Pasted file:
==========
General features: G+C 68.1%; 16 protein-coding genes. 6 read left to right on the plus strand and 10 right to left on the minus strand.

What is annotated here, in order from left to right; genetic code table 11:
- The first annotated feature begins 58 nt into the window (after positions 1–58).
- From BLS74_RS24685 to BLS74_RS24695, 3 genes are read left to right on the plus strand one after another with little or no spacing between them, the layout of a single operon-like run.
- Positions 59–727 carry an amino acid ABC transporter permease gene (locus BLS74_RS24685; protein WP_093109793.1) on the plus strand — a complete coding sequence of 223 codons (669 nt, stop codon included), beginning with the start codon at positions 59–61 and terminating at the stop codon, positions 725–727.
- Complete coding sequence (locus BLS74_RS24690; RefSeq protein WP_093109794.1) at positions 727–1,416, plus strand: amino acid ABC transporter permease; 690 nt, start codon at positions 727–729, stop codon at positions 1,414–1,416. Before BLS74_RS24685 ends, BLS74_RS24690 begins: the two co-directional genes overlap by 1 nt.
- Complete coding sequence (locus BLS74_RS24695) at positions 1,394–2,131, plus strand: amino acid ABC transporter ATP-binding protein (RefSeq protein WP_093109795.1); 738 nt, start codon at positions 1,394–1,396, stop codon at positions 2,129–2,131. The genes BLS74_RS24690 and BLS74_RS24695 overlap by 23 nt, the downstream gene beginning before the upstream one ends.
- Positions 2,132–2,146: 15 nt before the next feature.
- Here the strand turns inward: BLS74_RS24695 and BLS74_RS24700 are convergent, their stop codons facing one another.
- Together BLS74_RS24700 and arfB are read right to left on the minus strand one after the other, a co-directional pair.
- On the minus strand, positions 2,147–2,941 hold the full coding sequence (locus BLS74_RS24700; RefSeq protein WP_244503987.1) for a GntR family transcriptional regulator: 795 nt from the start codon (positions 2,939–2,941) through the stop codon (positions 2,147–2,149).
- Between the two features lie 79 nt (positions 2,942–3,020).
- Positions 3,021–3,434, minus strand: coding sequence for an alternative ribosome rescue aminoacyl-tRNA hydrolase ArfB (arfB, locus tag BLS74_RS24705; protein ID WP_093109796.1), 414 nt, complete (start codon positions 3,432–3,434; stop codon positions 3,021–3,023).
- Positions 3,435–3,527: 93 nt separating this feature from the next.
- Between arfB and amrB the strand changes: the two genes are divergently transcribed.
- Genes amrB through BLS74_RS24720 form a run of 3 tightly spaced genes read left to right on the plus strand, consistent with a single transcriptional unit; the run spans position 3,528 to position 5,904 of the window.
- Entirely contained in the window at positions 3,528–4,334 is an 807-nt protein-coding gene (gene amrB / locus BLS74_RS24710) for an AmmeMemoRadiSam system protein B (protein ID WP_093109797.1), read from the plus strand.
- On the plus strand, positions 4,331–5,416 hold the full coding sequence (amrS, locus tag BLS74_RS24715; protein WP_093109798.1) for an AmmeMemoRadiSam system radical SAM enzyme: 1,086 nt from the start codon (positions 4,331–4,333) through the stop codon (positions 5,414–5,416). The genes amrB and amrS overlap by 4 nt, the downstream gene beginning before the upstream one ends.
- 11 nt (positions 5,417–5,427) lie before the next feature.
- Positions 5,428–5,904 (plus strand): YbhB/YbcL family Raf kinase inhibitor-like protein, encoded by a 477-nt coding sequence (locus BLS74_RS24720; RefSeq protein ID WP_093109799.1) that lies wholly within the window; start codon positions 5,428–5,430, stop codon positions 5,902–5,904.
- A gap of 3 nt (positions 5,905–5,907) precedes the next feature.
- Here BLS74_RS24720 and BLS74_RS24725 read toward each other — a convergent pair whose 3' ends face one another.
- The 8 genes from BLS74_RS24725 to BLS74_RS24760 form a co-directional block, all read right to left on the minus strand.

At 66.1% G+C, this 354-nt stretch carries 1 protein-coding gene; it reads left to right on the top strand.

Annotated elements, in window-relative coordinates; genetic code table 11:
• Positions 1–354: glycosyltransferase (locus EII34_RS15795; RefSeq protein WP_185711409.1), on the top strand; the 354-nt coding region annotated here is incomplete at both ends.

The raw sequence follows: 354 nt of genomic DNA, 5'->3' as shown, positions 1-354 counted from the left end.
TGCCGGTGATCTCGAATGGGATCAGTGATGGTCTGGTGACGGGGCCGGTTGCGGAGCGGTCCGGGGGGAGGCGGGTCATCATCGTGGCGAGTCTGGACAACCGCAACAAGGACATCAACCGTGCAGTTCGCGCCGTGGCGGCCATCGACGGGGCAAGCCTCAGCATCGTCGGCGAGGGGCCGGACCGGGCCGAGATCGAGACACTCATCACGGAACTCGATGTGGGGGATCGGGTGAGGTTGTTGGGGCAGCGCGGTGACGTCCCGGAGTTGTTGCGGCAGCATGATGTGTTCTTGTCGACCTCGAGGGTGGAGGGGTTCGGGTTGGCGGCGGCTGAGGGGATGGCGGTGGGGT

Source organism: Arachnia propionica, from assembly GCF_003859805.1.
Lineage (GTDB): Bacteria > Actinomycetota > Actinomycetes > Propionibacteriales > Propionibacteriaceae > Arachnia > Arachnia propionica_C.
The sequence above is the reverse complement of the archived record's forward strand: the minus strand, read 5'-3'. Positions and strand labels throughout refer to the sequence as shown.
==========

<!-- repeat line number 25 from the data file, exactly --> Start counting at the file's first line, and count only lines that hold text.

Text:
Annotated elements, in window-relative coordinates; genetic code table 11: